Tuesday, December 17, 2019

2019/12/17 MeetUp Ride at Pismo/Oceano

It is a special joy to be able to ride on the edge of the continent. The smells and sounds of the sea strand are unlike any other place, and the wave-swept air is refreshing and bracing.

Today, it was a very brief ride, only 2.82 miles in 90 minutes, but it was a parade!
The MeetUp convened and was led by no less than THREE Gypsy Vanner horses. They are a rare breed famously treasured by the Romany of Europe and the Tinkers of Ireland, and just to see one of them is a magical moment.

Every week the owner of one of the Vanners does this route as a California State Parks Volunteer.
Her job is to look for illegal campsites or piles of trash, and report them to the Rangers who will come out and roust the hobos and send them on their way.
We began our walk by exploring the trails that traverse the inland side of the dunes.
The diversity of flora is astonishing, from a variety of native grasses and bushes to the invasive and beautiful ice plant.

From the ocean it looks like sand dunes, but from the inland side there are hills and trails that are bordered by dense vegetation.

And then there are the sorry piles of trash, evidence of human attempts at habitation. The red bra looked like it had a story to tell!
For Tobe and I, just getting back to being able to ride is enough, we aren't picky about where we go. Being able to explore a new biome of flora is an intellectual challenge for me, to see how many different plants I can recognize. Tobe Mule, on the other hand,  likes to sneak a taste here and there to see what might be edible.
 And this landscape is just at the beginning of its season of renewal. After the hot summer the recent rains are calling it back to life and blooms are appearing.

In some of the more sheltered areas are tall Monterey Cypress trees, and while we only saw birds there are certainly many species of rodents and small mammals calling these dunes home.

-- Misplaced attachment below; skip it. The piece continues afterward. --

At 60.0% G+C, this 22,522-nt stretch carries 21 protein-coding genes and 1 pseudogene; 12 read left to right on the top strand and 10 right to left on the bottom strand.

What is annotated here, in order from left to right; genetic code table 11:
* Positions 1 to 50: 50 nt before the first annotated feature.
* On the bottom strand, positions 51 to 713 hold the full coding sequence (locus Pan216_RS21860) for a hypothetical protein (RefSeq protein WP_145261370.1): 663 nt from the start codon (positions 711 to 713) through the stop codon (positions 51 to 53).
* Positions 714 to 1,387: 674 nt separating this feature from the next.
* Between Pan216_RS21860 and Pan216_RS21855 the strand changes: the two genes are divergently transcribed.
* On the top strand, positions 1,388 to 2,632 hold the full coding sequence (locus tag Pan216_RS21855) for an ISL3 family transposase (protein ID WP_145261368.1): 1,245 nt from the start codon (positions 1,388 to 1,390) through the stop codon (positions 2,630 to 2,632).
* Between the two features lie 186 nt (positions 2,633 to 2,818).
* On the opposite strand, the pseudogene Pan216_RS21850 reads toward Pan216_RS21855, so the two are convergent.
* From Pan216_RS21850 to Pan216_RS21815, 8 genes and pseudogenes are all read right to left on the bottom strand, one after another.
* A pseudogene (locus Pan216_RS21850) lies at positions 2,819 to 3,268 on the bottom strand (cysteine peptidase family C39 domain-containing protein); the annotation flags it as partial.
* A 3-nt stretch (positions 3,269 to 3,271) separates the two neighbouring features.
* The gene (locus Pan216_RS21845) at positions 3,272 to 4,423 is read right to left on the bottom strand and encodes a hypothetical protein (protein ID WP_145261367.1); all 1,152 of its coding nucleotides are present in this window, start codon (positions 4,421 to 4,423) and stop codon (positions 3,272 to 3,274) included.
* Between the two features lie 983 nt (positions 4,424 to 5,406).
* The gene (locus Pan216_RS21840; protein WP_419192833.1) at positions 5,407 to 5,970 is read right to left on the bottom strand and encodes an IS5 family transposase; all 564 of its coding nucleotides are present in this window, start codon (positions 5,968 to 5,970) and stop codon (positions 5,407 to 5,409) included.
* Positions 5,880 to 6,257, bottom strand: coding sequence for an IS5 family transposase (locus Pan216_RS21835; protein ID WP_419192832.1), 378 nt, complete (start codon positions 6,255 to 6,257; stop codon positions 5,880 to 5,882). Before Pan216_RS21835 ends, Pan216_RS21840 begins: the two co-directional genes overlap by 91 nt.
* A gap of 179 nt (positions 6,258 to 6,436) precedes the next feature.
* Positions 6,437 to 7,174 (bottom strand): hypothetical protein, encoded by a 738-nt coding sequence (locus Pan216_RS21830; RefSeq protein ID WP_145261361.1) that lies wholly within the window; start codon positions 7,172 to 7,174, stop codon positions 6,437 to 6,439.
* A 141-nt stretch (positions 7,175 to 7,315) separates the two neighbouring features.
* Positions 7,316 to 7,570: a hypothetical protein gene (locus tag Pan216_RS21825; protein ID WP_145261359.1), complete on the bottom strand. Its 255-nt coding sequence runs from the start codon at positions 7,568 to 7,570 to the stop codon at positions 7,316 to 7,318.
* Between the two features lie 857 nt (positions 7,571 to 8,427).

There was just a little wind today, enough to move the grasses in a wave like undulation.
From the higher points on the dunes we could see over the tops of the plants to the bright shimmer of the sea beyond.
And on and on the parade continued. Most people recording photos of trail rides take nothing but butt shots of the animals in front of them. I usually never do, but these were Vanner butts with big red holiday bows!

And here is the whole crew. You can easily tell that the Gypsies are celebrities, they face the camera with a smile, ambassadors for their breed. But both of the brown Quarter Horses were like kids on a school field trip, being a bit obstreperous. Tobe flops a skeptical ear.

Tobe Mule was his usual steady self, but being a Kentucky Mule he's never quite reconciled to this giant lake with the unnatural movement.

In fact, once down on the sand he was determined NEVER to get his feet wet.

 I was not in a mood to force the issue, now was not the time to ask for more from him.

Enough that he is my Centaur legs.

I like to ask the people I ride with to pose so that I can give back to them a portrait. It is rare for equestrians to have nice action shots of themselves riding, and because I appreciate their companionship and assistance in my returning to riding it is a gift I can give them back.
 And then it was time to turn and head back to the rigs.

Back to the urban everyday, hitting the highway and heading home, having been refreshed by the time spent in good company in the natural world.


“The human has to have confidence in himself. And lots of people don’t have the confidence. And the reason they don’t have it is that they don’t have the experience."         - Ray Hunt, Horseman